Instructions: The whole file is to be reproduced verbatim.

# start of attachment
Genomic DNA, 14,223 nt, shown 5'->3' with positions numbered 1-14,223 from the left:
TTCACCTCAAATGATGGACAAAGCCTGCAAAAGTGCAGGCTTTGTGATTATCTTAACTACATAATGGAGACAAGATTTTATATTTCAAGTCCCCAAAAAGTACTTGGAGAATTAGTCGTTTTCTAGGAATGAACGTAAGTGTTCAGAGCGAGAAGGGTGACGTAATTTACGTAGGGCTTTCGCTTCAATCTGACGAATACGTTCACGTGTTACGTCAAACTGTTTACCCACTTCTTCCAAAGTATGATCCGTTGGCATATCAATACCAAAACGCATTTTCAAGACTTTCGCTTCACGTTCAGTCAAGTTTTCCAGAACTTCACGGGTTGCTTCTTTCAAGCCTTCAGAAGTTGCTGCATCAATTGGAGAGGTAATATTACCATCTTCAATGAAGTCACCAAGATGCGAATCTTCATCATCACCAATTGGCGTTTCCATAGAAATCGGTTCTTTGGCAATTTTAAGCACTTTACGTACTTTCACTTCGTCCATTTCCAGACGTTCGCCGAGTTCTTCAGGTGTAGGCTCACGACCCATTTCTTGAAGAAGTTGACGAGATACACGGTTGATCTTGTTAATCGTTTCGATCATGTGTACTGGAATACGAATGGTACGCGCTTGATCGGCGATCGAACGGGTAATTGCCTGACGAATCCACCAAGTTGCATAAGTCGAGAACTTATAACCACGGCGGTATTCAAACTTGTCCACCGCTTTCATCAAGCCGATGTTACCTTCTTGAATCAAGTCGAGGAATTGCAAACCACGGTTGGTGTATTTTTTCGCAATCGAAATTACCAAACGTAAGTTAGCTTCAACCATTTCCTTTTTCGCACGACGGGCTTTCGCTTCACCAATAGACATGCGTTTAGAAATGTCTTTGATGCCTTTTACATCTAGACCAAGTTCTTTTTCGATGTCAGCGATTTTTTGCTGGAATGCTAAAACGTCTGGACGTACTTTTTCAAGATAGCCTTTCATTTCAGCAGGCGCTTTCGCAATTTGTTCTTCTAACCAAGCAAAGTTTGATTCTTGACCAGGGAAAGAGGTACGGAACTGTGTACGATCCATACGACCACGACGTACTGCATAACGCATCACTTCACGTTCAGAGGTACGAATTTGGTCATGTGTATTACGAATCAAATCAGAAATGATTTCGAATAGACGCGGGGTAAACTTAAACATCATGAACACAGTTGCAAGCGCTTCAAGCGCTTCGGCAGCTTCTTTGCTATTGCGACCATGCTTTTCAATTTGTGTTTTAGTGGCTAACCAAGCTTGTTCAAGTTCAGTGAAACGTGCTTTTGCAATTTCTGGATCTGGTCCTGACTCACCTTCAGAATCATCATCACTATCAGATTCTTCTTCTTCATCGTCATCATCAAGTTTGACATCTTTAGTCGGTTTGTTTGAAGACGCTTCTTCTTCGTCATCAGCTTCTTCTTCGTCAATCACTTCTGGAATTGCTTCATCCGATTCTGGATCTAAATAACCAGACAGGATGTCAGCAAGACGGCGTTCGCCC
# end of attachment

Genomic DNA, 14,223 nt, shown 5'->3' with positions numbered 1-14,223 from the left:
TTCACCTCAAATGATGGACAAAGCCTGCAAAAGTGCAGGCTTTGTGATTATCTTAACTACATAATGGAGACAAGATTTTATATTTCAAGTCCCCAAAAAGTACTTGGAGAATTAGTCGTTTTCTAGGAATGAACGTAAGTGTTCAGAGCGAGAAGGGTGACGTAATTTACGTAGGGCTTTCGCTTCAATCTGACGAATACGTTCACGTGTTACGTCAAACTGTTTACCCACTTCTTCCAAAGTATGATCCGTTGGCATATCAATACCAAAACGCATTTTCAAGACTTTCGCTTCACGTTCAGTCAAGTTTTCCAGAACTTCACGGGTTGCTTCTTTCAAGCCTTCAGAAGTTGCTGCATCAATTGGAGAGGTAATATTACCATCTTCAATGAAGTCACCAAGATGCGAATCTTCATCATCACCAATTGGCGTTTCCATAGAAATCGGTTCTTTGGCAATTTTAAGCACTTTACGTACTTTCACTTCGTCCATTTCCAGACGTTCGCCGAGTTCTTCAGGTGTAGGCTCACGACCCATTTCTTGAAGAAGTTGACGAGATACACGGTTGATCTTGTTAATCGTTTCGATCATGTGTACTGGAATACGAATGGTACGCGCTTGATCGGCGATCGAACGGGTAATTGCCTGACGAATCCACCAAGTTGCATAAGTCGAGAACTTATAACCACGGCGGTATTCAAACTTGTCCACCGCTTTCATCAAGCCGATGTTACCTTCTTGAATCAAGTCGAGGAATTGCAAACCACGGTTGGTGTATTTTTTCGCAATCGAAATTACCAAACGTAAGTTAGCTTCAACCATTTCCTTTTTCGCACGACGGGCTTTCGCTTCACCAATAGACATGCGTTTAGAAATGTCTTTGATGCCTTTTACATCTAGACCAAGTTCTTTTTCGATGTCAGCGATTTTTTGCTGGAATGCTAAAACGTCTGGACGTACTTTTTCAAGATAGCCTTTCATTTCAGCAGGCGCTTTCGCAATTTGTTCTTCTAACCAAGCAAAGTTTGATTCTTGACCAGGGAAAGAGGTACGGAACTGTGTACGATCCATACGACCACGACGTACTGCATAACGCATCACTTCACGTTCAGAGGTACGAATTTGGTCATGTGTATTACGAATCAAATCAGAAATGATTTCGAATAGACGCGGGGTAAACTTAAACATCATGAACACAGTTGCAAGCGCTTCAAGCGCTTCGGCAGCTTCTTTGCTATTGCGACCATGCTTTTCAATTTGTGTTTTAGTGGCTAACCAAGCTTGTTCAAGTTCAGTGAAACGTGCTTTTGCAATTTCTGGATCTGGTCCTGACTCACCTTCAGAATCATCATCACTATCAGATTCTTCTTCTTCATCGTCATCATCAAGTTTGACATCTTTAGTCGGTTTGTTTGAAGACGCTTCTTCTTCGTCATCAGCTTCTTCTTCGTCAATCACTTCTGGAATTGCTTCATCCGATTCTGGATCTAAATAACCAGACAGGATGTCAGCAAGACGGCGTTCGCCC